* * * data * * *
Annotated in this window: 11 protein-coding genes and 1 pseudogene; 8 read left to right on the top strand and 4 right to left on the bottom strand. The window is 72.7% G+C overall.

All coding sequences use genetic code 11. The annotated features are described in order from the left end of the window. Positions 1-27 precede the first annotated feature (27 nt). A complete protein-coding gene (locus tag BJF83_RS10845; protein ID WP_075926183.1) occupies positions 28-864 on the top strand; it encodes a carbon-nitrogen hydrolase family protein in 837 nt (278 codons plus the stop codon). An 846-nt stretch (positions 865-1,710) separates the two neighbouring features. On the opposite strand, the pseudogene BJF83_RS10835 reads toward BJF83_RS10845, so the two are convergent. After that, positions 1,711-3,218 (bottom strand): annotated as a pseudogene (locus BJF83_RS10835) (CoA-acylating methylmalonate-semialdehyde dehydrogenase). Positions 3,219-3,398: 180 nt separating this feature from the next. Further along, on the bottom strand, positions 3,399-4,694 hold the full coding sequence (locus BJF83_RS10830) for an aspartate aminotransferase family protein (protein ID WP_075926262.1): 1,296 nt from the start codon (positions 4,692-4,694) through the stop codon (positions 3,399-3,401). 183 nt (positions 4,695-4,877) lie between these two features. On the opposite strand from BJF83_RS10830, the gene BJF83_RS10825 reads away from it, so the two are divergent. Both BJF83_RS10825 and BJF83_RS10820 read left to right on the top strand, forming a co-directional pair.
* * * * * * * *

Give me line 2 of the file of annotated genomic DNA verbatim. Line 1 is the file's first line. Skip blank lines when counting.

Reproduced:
All coding sequences use genetic code 11. The annotated features are described in order from the left end of the window. Positions 1-27 precede the first annotated feature (27 nt). A complete protein-coding gene (locus tag BJF83_RS10845; protein ID WP_075926183.1) occupies positions 28-864 on the top strand; it encodes a carbon-nitrogen hydrolase family protein in 837 nt (278 codons plus the stop codon). An 846-nt stretch (positions 865-1,710) separates the two neighbouring features. On the opposite strand, the pseudogene BJF83_RS10835 reads toward BJF83_RS10845, so the two are convergent. After that, positions 1,711-3,218 (bottom strand): annotated as a pseudogene (locus BJF83_RS10835) (CoA-acylating methylmalonate-semialdehyde dehydrogenase). Positions 3,219-3,398: 180 nt separating this feature from the next. Further along, on the bottom strand, positions 3,399-4,694 hold the full coding sequence (locus BJF83_RS10830) for an aspartate aminotransferase family protein (protein ID WP_075926262.1): 1,296 nt from the start codon (positions 4,692-4,694) through the stop codon (positions 3,399-3,401). 183 nt (positions 4,695-4,877) lie between these two features. On the opposite strand from BJF83_RS10830, the gene BJF83_RS10825 reads away from it, so the two are divergent. Both BJF83_RS10825 and BJF83_RS10820 read left to right on the top strand, forming a co-directional pair.